Since most travelers to Belgium use Brussels as their base and only take a day trip to Bruges, I thought I might be overextending my stay when I planned to stay three days in Bruges. I was wrong! I could have spent an entire week in this beautiful town. So, if you're wondering how I managed my three days, here's how they were spent:
I arrived shortly after lunch and headed straight for Grote Markt, or Market Square. This square was used as a marketplace starting in 958. Today, the square is lined with city offices and restaurants while filled with pedestrians and bicyclists. It's the perfect place to sit while sipping on a favorite drink and watching the world go by. It's also the perfect place to start any walking tour.
The first stop in the square is the Belfry and Halles Museum, the city's most remarkable landmark. I didn't climb the 366 steps up the winding staircase to the top of the tower, and now I wish I had. I've seen some incredible photographs of the city taken from there. (Sidebar: You may recognize the tower if you've seen the movie In Bruges with Colin Farrell.)
From Grote Markt, I continued on to Burg Square, a smaller and prettier square. Here, I managed to walk up to the chapel in the Basilica of the Holy Blood which claims to have a vial of Christ's blood. We will just have to take their word for it because it is not on display. The most impressive part of the square is the Old Town Hall (Stadhuis) dating back to the 1300s. On this day, a wedding was taking place here adding to the beauty of the gothic structure.
Next, I made my way to the Fish Market. Although the smell of fish lingered in the air, there were no fish on the counters as it closed at 1 PM. Yet, according to the size of the stands, I can only imagine how awesome it would be to shop the array of fish sold on the old stone slabs every Tuesday through Saturday.
Then, it was on to Gruuthuse, the former palace of the Lords of Gruuthuse (15th century). The artifacts inside give a good picture of everyday life of its former inhabitants.
A visit to Church of Our Lady with its tall tower was brief, but well worth it. Inside are the mausoleums of Mary of Burgundy and Charles the Bold.
The last stop was St. Saviour's Cathedral, Bruges oldest parish church (12th-15th century). It has gobelins (not goblins!), tapestries of pictural design.
Moving on, I passed several beautiful churches: St. Walburgha's Church, Peiter Hussens, St. Anne's Church, and the Jerusalem Church. Of course, I had to take a short break at Cafe Vlissinghe, Bruges' oldest tavern (dating from 1515). It has oodles of ambiance!
Next stop, the Lace Centre. Housed in a restored almshouse, lace demonstrations are available every afternoon.
The afternoon ended with a visit to several windmills. The mills were not in use when I visited, but they were amazing to see!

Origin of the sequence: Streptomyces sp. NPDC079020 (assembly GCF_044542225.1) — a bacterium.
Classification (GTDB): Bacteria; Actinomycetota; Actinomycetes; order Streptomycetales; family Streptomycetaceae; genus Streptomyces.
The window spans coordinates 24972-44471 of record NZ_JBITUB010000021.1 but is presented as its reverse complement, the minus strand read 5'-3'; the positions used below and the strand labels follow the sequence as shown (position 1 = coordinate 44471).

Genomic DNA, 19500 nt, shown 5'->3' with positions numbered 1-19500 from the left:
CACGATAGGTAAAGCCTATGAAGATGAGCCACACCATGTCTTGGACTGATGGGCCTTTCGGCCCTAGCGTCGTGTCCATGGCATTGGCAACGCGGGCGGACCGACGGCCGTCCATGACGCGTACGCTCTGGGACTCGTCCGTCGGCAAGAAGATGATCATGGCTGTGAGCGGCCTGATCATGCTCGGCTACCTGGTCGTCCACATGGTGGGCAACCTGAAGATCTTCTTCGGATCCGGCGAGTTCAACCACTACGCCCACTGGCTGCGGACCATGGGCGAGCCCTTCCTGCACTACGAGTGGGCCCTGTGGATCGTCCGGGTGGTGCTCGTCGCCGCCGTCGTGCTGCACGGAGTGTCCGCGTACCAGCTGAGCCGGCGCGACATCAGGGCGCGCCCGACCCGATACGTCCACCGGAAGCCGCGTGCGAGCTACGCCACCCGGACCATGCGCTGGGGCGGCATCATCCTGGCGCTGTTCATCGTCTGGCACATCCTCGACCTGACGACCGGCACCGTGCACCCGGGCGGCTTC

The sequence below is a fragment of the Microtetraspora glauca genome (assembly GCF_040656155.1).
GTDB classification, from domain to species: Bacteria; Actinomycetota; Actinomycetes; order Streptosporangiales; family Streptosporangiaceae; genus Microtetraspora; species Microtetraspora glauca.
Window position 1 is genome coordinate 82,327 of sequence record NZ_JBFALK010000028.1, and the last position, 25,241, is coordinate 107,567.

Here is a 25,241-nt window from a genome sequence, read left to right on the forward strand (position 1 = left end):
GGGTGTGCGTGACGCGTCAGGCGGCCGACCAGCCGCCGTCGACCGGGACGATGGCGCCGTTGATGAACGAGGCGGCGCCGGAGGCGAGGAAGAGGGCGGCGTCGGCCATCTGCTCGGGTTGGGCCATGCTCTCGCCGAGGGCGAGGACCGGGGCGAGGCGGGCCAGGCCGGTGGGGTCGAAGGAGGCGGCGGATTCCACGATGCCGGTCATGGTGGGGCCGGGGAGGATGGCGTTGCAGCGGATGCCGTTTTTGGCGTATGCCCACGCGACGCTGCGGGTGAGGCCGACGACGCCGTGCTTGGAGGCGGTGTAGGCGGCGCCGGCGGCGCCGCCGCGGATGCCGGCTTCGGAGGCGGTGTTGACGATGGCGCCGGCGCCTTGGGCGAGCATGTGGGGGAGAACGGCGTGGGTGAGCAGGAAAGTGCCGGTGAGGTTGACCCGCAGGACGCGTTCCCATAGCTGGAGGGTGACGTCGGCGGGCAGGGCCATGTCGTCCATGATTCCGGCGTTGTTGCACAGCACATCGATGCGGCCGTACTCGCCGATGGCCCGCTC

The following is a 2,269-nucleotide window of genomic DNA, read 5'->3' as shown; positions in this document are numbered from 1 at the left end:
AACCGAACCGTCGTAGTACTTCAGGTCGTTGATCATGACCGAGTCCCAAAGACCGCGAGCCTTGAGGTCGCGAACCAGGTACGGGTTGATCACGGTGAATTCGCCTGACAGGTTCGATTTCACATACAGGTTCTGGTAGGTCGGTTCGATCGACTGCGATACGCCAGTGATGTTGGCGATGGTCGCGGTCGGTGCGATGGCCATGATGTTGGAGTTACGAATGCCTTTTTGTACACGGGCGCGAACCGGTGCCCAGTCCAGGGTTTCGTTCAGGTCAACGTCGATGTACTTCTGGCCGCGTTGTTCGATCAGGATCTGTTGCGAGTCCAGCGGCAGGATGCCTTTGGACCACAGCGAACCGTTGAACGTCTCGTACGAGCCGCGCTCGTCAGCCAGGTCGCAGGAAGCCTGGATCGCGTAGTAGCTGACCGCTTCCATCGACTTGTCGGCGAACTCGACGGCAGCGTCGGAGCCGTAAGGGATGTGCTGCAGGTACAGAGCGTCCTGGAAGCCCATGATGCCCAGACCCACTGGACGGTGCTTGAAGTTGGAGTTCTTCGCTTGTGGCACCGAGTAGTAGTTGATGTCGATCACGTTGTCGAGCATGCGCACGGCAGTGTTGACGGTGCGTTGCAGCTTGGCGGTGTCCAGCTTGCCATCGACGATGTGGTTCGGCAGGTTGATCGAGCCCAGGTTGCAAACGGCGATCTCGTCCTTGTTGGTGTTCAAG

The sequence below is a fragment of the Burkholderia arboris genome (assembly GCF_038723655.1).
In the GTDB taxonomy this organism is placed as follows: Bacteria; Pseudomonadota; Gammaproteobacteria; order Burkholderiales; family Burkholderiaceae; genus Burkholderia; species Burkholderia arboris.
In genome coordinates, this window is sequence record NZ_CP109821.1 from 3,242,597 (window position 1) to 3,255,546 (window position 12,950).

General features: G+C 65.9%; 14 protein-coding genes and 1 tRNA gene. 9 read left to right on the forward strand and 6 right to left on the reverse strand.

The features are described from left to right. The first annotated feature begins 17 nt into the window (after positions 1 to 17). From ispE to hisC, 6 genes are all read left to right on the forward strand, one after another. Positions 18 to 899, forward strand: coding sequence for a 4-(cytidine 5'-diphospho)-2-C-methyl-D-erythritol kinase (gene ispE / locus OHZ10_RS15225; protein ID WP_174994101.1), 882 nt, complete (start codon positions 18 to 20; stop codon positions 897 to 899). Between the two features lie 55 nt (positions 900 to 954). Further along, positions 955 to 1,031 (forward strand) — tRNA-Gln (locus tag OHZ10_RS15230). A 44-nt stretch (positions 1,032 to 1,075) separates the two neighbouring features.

I began the morning with a a very touristy thing--a boat tour. It happened to be a fabulous idea! From the canals, you see Bruges differently than you do on foot. The guides give a brief history of the city and show you places you might otherwise miss. It was quite chilly this morning, so a stop in a nearby cafe followed.
Once I was warm enough to continue, I strolled through the neighborhood where foreign merchant houses were established in the 14-15th centuries. I passed by Ter Beurze where local and foreign merchants changed money. Interestingly, the family name, Van der Beurze, gave birth to "bourse" meaning stock exchange. Then, there was Burghers' Lodge, a 15th-century building where the well-to-do merchants met; and the Old Toll House where tolls were levied on the goods brought in by ships.
The remainder of the afternoon of my final day in Bruges was spent meandering the streets surrounding Market Square window shopping. The amazing stores and boutiques were filled with everything from unique (and very fashionable) clothing to lace and chocolates.
WHAT DID I MISS?
Loads! Here are just a few places I plan to visit next time:
Groeninge Museum - the city's museum of Fine Arts that houses a large collection of works from painters who lived and worked in Bruges.
Brewery De Halve Maan - a beer museum offering tours of the beer making process. Although I have never acquired a taste for beer, it is such a part of the country's history, I'd feel guilty for not participating.
The Begijnhof - a convent.
Hospital of St. John
DiamantMuseum - the diamond museum (how did I miss this one???)
Friet Museum - a museum that tells the story of the potato from South America and how it evolved into a fry. I'm most ashamed that I didn't stop here! :)
So, I ask: How can anyone possibly feel a day in Bruges is sufficient? I couldn't get the job done in in three!